Value of MR arthrography findings for pain relief after glenohumeral corticosteroid injections in the short term

Benjamin Fritz, Filippo Del Grande, Reto Sutter, Silvan Beeler, Cynthia K. Peterson, Christian W.A. Pfirrmann

Research output: Contribution to journalArticle

Abstract

Objectives: This study was conducted in order to determine the predictive value of MR arthrography findings for pain relief after glenohumeral corticosteroid injection. Methods: This study prospectively enrolled 212 patients (mean age 51.4 years; range 15–90) who underwent fluoroscopy-guided glenohumeral corticosteroid injection. All patients received MR arthrography of the shoulder less than 3 months prior to the infiltration and returned questionnaires which assessed patients’ shoulder pain using the 11-point numeric rating scale (NRS), covering a 1-month follow-up period. MR arthrograms were retrospectively assessed for abnormalities of the rotator cuff, long biceps tendon, glenohumeral bone, cartilage, and labrum as well as for synovitis, bursitis, and signs of adhesive capsulitis. MR arthrography findings were compared to patients’ NRS change using the Mann–Whitney U and Kruskal–Wallis tests for univariate analysis and multiple linear regression for multivariate analysis. Results: Pain reduction of ≥ 2 points was considered to represent clinically relevant improvement, which was seen in 71% of patients 1 week and in 74% of patients 1 month after glenohumeral injection. Univariate analysis of MR findings showed that signs of adhesive capsulitis and an intact labrum were associated with significantly higher NRS reductions after 1 month in comparison to patients without these findings (median 4 vs. 3, p = 0.007 and 4 vs. 2, p = 0.003, respectively). Multivariate analysis proved both factors to be independent predictors of improved outcome after 1 month (beta = 0.176, p = 0.039 and beta = 0.212, p = 0.001, respectively). Conclusions: Glenohumeral corticosteroid injections for pain relief have a high success rate with 74% of patients reporting clinically relevant improvement after 1 month. Signs of adhesive capsulitis and an intact labrum on MR arthrography are independent predictors of a better outcome. Key Points: • Seventy-four percent of patients report clinically relevant improvement 1 month after glenohumeral corticosteroid injection. • Signs of adhesive capsulitis and an intact labrum on MR arthrography are independent predictors of a high pain level decrease.

Original languageEnglish (US)
JournalEuropean Radiology
DOIs
StatePublished - Jan 1 2019
Externally publishedYes

Fingerprint

Arthrography
Adrenal Cortex Hormones
Bursitis
Pain
Injections
Multivariate Analysis
Shoulder Pain
Rotator Cuff
Synovitis
Fluoroscopy
Tendons
Cartilage
Linear Models
Regression Analysis
Bone and Bones

Keywords

  • Adhesive capsulitis
  • Glenoid labrum
  • Intra-articular injections
  • Magnetic resonance imaging
  • Shoulder joint

ASJC Scopus subject areas

  • Radiology Nuclear Medicine and imaging

Cite this

Value of MR arthrography findings for pain relief after glenohumeral corticosteroid injections in the short term. / Fritz, Benjamin; Del Grande, Filippo; Sutter, Reto; Beeler, Silvan; Peterson, Cynthia K.; Pfirrmann, Christian W.A.

In: European Radiology, 01.01.2019.

Research output: Contribution to journalArticle

Fritz, Benjamin ; Del Grande, Filippo ; Sutter, Reto ; Beeler, Silvan ; Peterson, Cynthia K. ; Pfirrmann, Christian W.A. / Value of MR arthrography findings for pain relief after glenohumeral corticosteroid injections in the short term. In: European Radiology. 2019.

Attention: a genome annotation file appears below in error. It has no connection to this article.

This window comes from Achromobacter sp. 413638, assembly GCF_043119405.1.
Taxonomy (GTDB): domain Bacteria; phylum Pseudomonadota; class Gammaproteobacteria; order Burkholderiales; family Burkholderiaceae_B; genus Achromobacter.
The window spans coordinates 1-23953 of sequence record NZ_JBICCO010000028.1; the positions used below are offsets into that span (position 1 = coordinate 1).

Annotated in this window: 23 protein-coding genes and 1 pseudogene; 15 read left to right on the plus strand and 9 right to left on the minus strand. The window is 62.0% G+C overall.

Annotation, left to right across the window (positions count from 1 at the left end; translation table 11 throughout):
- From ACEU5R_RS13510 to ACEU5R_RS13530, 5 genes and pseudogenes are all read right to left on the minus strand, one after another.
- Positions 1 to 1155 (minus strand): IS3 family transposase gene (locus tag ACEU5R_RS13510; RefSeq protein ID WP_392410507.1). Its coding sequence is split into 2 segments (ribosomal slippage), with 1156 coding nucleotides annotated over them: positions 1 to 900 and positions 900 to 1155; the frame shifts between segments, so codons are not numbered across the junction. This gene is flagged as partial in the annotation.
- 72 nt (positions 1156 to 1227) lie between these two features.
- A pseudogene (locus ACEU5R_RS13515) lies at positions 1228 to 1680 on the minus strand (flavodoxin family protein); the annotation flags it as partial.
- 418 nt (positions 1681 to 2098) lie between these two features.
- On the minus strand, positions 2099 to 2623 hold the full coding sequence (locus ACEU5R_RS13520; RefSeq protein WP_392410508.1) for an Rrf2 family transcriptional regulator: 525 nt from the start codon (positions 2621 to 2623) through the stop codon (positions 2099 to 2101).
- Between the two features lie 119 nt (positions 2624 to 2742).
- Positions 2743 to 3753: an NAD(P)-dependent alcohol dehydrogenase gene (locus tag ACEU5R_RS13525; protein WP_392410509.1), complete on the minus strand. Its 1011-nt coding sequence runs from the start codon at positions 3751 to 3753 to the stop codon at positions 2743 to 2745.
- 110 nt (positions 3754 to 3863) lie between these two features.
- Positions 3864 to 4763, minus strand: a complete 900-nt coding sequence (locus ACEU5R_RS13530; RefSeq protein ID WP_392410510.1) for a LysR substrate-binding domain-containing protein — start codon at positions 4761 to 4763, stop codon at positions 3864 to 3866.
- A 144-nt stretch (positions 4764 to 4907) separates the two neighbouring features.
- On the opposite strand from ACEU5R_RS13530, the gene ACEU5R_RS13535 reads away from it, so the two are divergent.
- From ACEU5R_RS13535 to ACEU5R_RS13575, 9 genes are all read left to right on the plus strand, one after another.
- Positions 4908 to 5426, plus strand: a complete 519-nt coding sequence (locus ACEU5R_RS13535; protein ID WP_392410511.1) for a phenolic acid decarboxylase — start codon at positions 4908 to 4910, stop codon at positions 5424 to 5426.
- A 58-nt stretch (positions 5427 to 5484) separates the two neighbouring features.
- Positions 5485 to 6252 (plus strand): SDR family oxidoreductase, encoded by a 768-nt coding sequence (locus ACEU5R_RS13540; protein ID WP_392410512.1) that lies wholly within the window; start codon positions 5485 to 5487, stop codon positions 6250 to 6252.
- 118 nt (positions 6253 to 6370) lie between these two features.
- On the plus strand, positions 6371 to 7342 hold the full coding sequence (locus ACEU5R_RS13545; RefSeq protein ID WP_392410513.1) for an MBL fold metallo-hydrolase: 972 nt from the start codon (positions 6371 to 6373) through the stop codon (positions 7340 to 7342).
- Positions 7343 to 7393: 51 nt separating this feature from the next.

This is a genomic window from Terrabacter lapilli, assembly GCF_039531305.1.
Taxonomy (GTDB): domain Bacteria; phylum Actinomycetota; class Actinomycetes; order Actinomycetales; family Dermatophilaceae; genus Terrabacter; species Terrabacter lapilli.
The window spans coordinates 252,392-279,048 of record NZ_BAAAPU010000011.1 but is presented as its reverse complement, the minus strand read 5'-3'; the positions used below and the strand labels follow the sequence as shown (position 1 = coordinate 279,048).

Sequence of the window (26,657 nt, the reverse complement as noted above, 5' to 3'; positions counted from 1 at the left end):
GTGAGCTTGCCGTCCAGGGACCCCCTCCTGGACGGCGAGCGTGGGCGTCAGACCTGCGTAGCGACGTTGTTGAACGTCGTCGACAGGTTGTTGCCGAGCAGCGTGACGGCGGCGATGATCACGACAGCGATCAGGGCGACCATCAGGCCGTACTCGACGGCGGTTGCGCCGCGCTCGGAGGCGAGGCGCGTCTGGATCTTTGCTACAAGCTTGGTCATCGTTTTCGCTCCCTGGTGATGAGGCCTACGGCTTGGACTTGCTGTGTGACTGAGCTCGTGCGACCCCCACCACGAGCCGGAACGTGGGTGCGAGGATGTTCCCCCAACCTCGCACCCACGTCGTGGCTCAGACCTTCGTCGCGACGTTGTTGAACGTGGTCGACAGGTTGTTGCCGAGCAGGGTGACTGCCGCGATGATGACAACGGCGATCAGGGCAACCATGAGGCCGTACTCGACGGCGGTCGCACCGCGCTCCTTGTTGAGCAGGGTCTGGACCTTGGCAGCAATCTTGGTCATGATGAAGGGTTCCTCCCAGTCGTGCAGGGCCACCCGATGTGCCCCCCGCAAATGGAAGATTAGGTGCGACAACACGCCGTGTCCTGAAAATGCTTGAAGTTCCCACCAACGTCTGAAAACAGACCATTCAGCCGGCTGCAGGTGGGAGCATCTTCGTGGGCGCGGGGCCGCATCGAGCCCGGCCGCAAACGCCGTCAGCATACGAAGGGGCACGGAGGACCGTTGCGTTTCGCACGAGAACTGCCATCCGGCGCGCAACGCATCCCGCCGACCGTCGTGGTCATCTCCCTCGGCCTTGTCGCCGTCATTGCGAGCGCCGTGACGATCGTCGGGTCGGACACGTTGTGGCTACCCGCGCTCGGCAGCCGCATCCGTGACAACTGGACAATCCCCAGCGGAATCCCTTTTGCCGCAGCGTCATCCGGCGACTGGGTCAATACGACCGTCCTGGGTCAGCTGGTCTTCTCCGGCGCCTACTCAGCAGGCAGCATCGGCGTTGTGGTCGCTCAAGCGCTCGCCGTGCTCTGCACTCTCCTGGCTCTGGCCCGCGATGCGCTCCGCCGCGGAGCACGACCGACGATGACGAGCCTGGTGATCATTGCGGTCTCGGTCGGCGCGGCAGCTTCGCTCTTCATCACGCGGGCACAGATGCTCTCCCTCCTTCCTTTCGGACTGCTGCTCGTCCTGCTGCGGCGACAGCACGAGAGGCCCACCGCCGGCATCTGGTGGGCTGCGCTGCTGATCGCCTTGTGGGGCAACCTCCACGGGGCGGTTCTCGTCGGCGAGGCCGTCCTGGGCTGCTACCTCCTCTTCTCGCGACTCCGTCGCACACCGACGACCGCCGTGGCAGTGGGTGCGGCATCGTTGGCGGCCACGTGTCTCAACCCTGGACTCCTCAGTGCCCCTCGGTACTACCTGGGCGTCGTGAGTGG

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abstract = "Objectives: This study was conducted in order to determine the predictive value of MR arthrography findings for pain relief after glenohumeral corticosteroid injection. Methods: This study prospectively enrolled 212 patients (mean age 51.4 years; range 15–90) who underwent fluoroscopy-guided glenohumeral corticosteroid injection. All patients received MR arthrography of the shoulder less than 3 months prior to the infiltration and returned questionnaires which assessed patients’ shoulder pain using the 11-point numeric rating scale (NRS), covering a 1-month follow-up period. MR arthrograms were retrospectively assessed for abnormalities of the rotator cuff, long biceps tendon, glenohumeral bone, cartilage, and labrum as well as for synovitis, bursitis, and signs of adhesive capsulitis. MR arthrography findings were compared to patients’ NRS change using the Mann–Whitney U and Kruskal–Wallis tests for univariate analysis and multiple linear regression for multivariate analysis. Results: Pain reduction of ≥ 2 points was considered to represent clinically relevant improvement, which was seen in 71{\%} of patients 1 week and in 74{\%} of patients 1 month after glenohumeral injection. Univariate analysis of MR findings showed that signs of adhesive capsulitis and an intact labrum were associated with significantly higher NRS reductions after 1 month in comparison to patients without these findings (median 4 vs. 3, p = 0.007 and 4 vs. 2, p = 0.003, respectively). Multivariate analysis proved both factors to be independent predictors of improved outcome after 1 month (beta = 0.176, p = 0.039 and beta = 0.212, p = 0.001, respectively). Conclusions: Glenohumeral corticosteroid injections for pain relief have a high success rate with 74{\%} of patients reporting clinically relevant improvement after 1 month. Signs of adhesive capsulitis and an intact labrum on MR arthrography are independent predictors of a better outcome. Key Points: • Seventy-four percent of patients report clinically relevant improvement 1 month after glenohumeral corticosteroid injection. • Signs of adhesive capsulitis and an intact labrum on MR arthrography are independent predictors of a high pain level decrease.",